Young medicos take part in a rangoli competition at the fest in Ranchi on Wednesday. Picture by Hardeep Singh
Scalpels and stethoscopes took a break for the fourth-day at Ranchi’s Rajendra Institute of Medical Sciences on Wednesday as budding doctors gave vent to their creative side during Synergy-2013, the ongoing 22-day annual sports and cultural event of the institute.
The event, which is being organised at the physiology department of the premier medical institute, saw the trainee medicos taking part in a rangoli competition, indulging in a round of calligraphy and topping the day off with an interesting session of mono-acting.
The day kicked off with the rangoli competition, wherein 22 medicos of the institute, fired their grey cells to create landscapes, rustic scenes and images of goddess’ with the help of flowers, small plants, stars, chalk powder and stones.
The best designs, judged on the basis of neatness, beauty and traditional touch, walked home with gold, silver and bronze medals.
While a group of four students from the 2009 batch, Parul and group, walked home with the first prize of the event for their rangoli pattern depicting the rural Jharkhand lifestyle, 2012 batch students Lily and group walked home with the second prize for designing a peacock.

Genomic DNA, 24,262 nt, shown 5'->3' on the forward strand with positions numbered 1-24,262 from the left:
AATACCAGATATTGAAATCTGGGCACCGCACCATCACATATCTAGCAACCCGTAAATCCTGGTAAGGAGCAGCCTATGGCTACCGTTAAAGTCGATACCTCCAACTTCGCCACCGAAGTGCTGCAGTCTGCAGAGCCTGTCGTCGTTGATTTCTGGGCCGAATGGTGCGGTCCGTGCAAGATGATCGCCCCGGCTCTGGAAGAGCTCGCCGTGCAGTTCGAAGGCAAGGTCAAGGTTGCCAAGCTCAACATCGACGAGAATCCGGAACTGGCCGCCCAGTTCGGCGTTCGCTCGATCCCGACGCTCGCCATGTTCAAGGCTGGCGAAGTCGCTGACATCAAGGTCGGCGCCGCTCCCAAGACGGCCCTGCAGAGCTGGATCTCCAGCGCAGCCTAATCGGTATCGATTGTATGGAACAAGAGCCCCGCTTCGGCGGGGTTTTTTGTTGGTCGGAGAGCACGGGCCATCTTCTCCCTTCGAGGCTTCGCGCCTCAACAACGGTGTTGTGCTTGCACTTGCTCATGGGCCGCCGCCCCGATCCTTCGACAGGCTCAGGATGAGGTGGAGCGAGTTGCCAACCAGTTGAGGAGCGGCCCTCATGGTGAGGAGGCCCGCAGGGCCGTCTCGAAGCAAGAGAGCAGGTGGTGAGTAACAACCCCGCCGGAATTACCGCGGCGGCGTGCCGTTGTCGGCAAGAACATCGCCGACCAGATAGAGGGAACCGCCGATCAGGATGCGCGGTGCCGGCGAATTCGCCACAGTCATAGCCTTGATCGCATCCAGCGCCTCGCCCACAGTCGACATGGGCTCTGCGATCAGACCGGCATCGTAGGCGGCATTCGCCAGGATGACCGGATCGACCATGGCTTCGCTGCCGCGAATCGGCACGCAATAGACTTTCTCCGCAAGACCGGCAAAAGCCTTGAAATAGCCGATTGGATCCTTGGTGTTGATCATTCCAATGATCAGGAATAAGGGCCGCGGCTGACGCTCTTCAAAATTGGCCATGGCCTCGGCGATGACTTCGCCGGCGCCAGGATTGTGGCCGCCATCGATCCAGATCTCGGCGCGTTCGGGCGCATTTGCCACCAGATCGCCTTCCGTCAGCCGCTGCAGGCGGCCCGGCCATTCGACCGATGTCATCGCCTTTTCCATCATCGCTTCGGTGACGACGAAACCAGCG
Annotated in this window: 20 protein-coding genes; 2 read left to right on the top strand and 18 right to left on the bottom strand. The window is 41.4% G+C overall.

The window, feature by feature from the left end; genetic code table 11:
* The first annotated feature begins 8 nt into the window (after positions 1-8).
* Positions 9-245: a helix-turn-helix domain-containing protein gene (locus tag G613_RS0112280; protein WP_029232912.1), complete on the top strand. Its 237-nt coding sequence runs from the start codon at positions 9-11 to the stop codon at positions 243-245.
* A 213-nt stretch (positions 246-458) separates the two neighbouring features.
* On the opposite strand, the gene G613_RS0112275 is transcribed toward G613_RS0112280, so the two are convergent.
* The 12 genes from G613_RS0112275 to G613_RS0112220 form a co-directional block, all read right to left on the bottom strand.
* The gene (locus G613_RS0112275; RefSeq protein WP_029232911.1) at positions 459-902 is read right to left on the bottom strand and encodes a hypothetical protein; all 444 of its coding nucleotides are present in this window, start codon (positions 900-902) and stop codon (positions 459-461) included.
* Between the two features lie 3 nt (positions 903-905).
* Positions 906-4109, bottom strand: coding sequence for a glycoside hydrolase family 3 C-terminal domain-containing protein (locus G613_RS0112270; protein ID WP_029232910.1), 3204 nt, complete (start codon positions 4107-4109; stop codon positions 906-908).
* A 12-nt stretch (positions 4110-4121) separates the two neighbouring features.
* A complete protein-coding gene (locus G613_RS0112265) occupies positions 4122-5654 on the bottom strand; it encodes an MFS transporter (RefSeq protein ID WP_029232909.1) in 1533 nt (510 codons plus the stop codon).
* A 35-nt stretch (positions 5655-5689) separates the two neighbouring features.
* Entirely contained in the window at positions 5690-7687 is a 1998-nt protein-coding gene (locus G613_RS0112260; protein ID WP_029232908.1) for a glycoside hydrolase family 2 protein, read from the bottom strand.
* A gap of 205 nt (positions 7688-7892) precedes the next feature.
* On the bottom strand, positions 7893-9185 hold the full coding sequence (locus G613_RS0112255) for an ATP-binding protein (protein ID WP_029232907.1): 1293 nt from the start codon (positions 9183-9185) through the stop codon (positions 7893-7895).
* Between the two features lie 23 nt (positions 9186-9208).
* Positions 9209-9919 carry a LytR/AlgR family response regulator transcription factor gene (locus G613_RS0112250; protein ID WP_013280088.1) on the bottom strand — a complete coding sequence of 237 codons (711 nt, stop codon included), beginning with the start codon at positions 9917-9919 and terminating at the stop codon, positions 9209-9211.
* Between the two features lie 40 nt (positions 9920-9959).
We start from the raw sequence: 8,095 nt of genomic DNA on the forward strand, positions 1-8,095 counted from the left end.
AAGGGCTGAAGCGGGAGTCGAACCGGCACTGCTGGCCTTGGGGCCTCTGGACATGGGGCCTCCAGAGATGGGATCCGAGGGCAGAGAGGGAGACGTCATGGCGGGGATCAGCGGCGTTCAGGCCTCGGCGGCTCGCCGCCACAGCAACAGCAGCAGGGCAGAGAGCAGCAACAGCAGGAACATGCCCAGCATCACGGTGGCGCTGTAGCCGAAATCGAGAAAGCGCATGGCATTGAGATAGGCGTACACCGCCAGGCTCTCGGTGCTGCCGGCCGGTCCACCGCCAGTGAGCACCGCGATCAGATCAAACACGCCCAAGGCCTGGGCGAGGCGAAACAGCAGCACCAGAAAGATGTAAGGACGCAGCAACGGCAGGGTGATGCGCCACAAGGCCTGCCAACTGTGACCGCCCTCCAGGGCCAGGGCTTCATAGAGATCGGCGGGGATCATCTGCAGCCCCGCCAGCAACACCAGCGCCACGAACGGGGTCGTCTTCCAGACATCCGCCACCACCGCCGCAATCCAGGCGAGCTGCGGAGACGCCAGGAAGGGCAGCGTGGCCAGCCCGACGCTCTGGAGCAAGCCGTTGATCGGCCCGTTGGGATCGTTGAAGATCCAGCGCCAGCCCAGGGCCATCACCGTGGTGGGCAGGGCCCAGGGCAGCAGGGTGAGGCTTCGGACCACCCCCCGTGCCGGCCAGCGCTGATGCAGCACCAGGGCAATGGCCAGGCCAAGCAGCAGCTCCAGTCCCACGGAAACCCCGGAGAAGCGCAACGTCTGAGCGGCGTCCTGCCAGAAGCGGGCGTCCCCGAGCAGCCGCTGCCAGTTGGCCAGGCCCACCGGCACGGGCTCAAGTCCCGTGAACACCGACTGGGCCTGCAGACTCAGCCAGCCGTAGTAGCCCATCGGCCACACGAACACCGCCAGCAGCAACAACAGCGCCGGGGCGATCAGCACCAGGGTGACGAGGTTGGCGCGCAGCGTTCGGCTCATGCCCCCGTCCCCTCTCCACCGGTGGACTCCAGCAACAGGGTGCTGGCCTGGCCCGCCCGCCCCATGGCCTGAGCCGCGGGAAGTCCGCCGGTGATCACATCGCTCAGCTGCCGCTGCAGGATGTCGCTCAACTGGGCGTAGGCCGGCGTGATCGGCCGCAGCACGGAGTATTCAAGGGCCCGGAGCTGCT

“We used flowers, plants and stones to give the theme a traditional touch. We thought it would be the best way to depict tribals and how they earn their livelihood by traditional means,” Parul later told The Telegraph.
The bronze medal for the event was jointly bagged by Angel and group and Rasika and group. The rangoli competition was followed by a calligraphy or decorative handwriting contest, wherein around 25 students got creative using different fonts on a sheet of paper to complete the sentence “I am bemoaning and complaining about some hardship you have to endure don’t…”
Shashi Yashi bagged the first prize at the event ahead of Kapil who finished second and Abhisheka nd Rajiv who finished tied for the third spot.
“The winners were judged based on the style of fonts they used and the neatness they maintained,” said Shikha Anand, a member of the organising committee.
The students wrapped up the day with a mono-acting event, wherein they got rid of their long white coats and slipped into the roles of various characters like that of a beggar, or a movie star or even teachers. Each act, besides being wildly cheered by the audience, had an underlying social message in it.
“This event provided us with an opportunity to get on the stage and give a vent to our acting skills,” said Monalisa, one of the many students who took part in the event.